The Social Security Disability system in the United States is very complicated. Whether you are a recently disabled father trying to provide for your family, a single mother who can no longer work because of an illness, or the parent of a child who needs extra help because of a challenging condition, obtaining benefits is not easy. The “system” involves a complex set of rules and requirements that make it very hard for the average person to successfully receive payments.

There is hope, however, and we appreciate you looking for help here. Our law firm provides unique benefits to clients just like you, which include:

  • A singular focus on representing the injured and disabled.
  • Having all important work performed by an experienced disability attorney.
  • A guarantee that you pay no fees unless you obtain social security disability benefits.
  • A proven track record of success in both routine and difficult cases.

Regardless of whether you are considering filing for benefits for the first time, or have been denied numerous times in the past, please call our office at (404) 255-9838. We will discuss your options free of charge, and help you make an informed decision about what to do next. We look forward to talking with you.

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A new drug that works in a different way to treat chronic lower back pain is welcome news for thousands of Georgians who struggle with chronic pain. A recent study found that Tanezumab, a nonopioid pain medication, works by inhibiting the nerve growth factor, a protein that can exacerbate back pain.

This is welcome news because other treatment options such as opioids and nonsteroidal anti- inflammatory drugs are risky.  These have typically been the only options for treating chronic low back pain. Opioids can be addictive.  Nonsteroidal anti-inflammatory drugs are linked to gastrointestinal inflammation among other problems.

Tanezumab, however, works by lowering the sensitivity of the nervous system. This new approach to pain management appears to offer less critical side effects and perhaps a greater result.  Chronic pain is one of the most frequent bases for Social Security disability benefits claims filed in Georgia and around the metro Atlanta region every year.

Published on:, chronic pain can be a basis for a claim for Social Security disability benefits. New studies show that more middle-aged Americans are living with chronic pain.  According to a new study, pain in middle-aged Americans seems to surface much earlier in life. The study found that 32% of Americans born in 1955 reported experiencing pain starting at age 52.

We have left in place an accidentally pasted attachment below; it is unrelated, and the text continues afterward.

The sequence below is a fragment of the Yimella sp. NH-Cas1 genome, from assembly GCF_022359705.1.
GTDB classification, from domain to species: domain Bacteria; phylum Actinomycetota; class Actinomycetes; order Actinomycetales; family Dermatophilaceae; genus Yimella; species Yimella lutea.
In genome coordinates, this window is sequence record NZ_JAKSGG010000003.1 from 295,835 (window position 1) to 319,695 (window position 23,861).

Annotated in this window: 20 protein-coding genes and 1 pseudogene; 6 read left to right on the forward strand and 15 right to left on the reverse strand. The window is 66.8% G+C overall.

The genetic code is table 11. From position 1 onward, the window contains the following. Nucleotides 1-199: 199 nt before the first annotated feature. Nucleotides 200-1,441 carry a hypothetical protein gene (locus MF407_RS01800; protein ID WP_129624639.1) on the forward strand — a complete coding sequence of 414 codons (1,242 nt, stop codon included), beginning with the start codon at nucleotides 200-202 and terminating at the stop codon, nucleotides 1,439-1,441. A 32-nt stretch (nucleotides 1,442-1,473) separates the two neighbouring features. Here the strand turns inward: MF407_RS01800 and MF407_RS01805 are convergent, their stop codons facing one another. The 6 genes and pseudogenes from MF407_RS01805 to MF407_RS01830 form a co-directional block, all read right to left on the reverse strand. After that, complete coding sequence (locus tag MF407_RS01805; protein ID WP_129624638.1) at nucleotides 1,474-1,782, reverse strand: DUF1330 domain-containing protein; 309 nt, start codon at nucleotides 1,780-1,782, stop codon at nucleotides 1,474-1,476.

Education appears to be a factor.  Middle-aged Americans with lower education levels are much more likely to report pain when they enter their middle years. Lower education levels are associated with increased exposure to stress, both economic and occupational.  Also lower education may indicate less access to quality healthcare.   These middle-aged American are more likely to be working two or more jobs, resulting in physical stress. That person may be less likely to be able to benefit from exercise or rest. He or she is also more likely to struggle with financial insecurity, unstable jobs, and poor wages. All of these factors can increase mental stress and anxiety, which can exacerbate the experience of physical pain.

The research clearly suggests a link between socio- economic status and a higher predisposition to pain among Americans as they get older.  Pain undermines the quality of life.  Pain is a prominent factor in the opioid epidemic; it is implicated in suicide; and it is often the cause of alcohol or other substance abuse.  As America attempts to understand the epidemic of suicides in middle-aged Americans who do not have a college level education, pain appears to be a key player.

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When a person suffers from a medical condition that prevents him/her from going to work, then that person may be eligible for Social Security disability benefits. However, it is not just the disabled worker who is eligible for benefits. In some cases, the family members may be eligible for benefits. Benefits that are paid out to family members are called auxiliary benefits.  They are only applicable to the family members of the disabled worker.

Auxiliary benefits are not available in Supplemental Security Income (SSI) disability. Auxiliary benefits apply only to an individual who worked in covered employment (SSDI) long enough to be insured and who had been working recently in covered employment prior to the onset of disability.